I recently viewed by profile on LinkedIn and I was able to track not only how many people viewed my profile in the last 27 days but it also told me who these people were. One was ‘someone in the Human Resources industry’ and the other was an ‘Account Director at Howorth Communications’. Nothing is sacred anymore.
These are just a few proof points that indicate the power of social networking sites in business and how sites such as LinkedIn and Twitter (and others) are increasingly becoming poweful tools that facilitate important business connections.
Do you think this trend will continue to escalate? Or are social networking sites merely fad? Would love your thoughts.
I’ve worked with a lot of tech start-ups; many had ill-defined paths to revenue. Some had no path at all. I share Om Malik’s skepticism (see here and here) towards the soundness of all that VC money deposited in the bank accounts of developers of “Widgets, Facebook Applications, OpenSocial Web 2.0 gee gaws.”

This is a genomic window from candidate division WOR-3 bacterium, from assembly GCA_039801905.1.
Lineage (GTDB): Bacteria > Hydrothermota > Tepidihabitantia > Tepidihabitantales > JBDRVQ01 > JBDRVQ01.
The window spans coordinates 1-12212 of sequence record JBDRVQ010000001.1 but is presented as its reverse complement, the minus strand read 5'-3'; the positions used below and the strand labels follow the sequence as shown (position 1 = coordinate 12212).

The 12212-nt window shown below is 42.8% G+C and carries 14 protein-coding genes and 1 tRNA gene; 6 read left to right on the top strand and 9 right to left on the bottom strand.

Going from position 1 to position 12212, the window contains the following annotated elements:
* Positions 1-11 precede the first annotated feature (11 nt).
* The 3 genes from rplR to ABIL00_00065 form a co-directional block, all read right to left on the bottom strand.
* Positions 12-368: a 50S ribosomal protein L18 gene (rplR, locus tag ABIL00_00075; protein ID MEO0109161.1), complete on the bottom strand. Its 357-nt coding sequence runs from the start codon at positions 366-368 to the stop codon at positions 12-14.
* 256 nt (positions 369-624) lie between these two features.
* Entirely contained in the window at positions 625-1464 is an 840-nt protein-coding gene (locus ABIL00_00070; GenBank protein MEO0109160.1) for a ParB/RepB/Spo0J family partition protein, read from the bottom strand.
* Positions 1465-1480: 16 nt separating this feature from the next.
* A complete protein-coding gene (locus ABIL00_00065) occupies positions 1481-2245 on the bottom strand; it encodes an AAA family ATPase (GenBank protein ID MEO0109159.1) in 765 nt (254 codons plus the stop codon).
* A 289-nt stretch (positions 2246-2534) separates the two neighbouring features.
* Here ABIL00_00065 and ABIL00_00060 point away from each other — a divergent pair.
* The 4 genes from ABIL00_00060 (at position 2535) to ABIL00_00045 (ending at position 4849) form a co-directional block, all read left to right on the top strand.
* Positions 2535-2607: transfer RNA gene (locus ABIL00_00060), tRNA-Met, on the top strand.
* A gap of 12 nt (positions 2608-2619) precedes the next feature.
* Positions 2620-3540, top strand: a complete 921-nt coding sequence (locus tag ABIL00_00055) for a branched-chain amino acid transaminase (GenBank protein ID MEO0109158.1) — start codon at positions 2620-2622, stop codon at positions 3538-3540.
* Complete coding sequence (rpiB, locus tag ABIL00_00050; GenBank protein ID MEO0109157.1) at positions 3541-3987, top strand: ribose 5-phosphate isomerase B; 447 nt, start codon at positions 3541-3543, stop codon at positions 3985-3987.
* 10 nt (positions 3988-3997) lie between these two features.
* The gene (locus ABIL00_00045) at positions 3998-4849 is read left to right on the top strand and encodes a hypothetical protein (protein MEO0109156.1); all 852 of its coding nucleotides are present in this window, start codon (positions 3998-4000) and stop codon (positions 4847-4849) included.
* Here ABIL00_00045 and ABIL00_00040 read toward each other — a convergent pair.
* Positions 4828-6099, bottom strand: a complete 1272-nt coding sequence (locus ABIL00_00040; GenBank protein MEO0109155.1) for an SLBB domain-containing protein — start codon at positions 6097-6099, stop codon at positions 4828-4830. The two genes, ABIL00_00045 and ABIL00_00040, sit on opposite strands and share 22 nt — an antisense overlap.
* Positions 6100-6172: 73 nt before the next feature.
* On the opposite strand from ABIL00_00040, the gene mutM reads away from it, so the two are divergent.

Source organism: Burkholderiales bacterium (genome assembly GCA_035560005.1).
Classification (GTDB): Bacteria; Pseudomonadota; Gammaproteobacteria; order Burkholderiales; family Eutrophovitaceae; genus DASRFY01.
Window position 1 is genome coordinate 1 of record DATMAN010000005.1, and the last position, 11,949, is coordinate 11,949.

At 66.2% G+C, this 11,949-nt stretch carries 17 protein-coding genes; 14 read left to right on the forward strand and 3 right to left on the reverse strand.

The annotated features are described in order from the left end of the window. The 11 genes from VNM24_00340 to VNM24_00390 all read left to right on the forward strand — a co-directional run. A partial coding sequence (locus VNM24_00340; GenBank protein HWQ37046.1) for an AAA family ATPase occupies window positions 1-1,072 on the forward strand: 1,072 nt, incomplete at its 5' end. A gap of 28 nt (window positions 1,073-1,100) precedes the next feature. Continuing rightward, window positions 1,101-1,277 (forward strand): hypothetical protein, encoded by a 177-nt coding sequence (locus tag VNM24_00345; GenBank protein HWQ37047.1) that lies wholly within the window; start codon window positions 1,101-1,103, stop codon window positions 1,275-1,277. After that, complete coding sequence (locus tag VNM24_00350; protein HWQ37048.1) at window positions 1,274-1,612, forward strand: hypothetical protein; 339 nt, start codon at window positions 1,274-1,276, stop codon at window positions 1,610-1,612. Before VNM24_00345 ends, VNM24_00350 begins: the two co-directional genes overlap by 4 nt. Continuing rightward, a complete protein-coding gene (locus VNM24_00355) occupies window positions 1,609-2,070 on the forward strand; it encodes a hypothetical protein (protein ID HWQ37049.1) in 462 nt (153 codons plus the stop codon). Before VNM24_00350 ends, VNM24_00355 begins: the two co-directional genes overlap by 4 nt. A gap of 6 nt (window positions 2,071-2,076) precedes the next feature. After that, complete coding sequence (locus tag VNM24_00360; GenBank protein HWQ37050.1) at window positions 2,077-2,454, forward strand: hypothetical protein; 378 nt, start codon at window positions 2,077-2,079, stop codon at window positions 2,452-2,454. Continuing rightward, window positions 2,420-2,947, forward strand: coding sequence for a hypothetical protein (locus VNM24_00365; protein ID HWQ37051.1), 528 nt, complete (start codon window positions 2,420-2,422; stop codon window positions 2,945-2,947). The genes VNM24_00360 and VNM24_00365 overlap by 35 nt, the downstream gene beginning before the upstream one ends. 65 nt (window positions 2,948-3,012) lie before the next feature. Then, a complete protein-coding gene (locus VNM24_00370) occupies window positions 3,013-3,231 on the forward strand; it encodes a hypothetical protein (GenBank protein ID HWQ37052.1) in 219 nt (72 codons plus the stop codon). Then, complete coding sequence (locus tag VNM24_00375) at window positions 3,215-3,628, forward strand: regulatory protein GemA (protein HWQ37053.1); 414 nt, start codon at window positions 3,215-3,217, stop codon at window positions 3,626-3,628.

Of course, a lot of start-ups require a large amount of capital to fund product development, marketing, etc. But developers of these ‘demi-apps’ don’t necessarily need much funding to get going or thrive. Furthermore, social networking facilitates a level of user engagement that – to me anyway – presents a much more tantalizing opportunity for funding than VCs.
See this article in the June issue of The Atlantic about Senator Obama’s “Amazing Money Machine.” With the passion that some users have for widgets, and with the technology to build and leverage strong networks of like-minded people, doesn’t it make more sense for these companies to try to tap into their users for funding?
There’s been a lot of moaning and groaning about Twitter outages recently (not a widget I know, but bear with me). From what I see on CrunchBase the company has raised $5.4 million. With their user base, however, and the obvious passion that user base has for the service, maybe the ‘Obama money machine’ might help solve the problems.
To be sure, tech start-ups don’t necessarily have the appeal of a candidate for the presidency of the United States, but who says they need to raise $50 million a month?
A really interesting IDC study, titled “The Hyperconnected: Here They Come” was released this month which talks about the exploding “culture of connectivity” and the implications that hyper-connectivity has on the enterprise and business practices.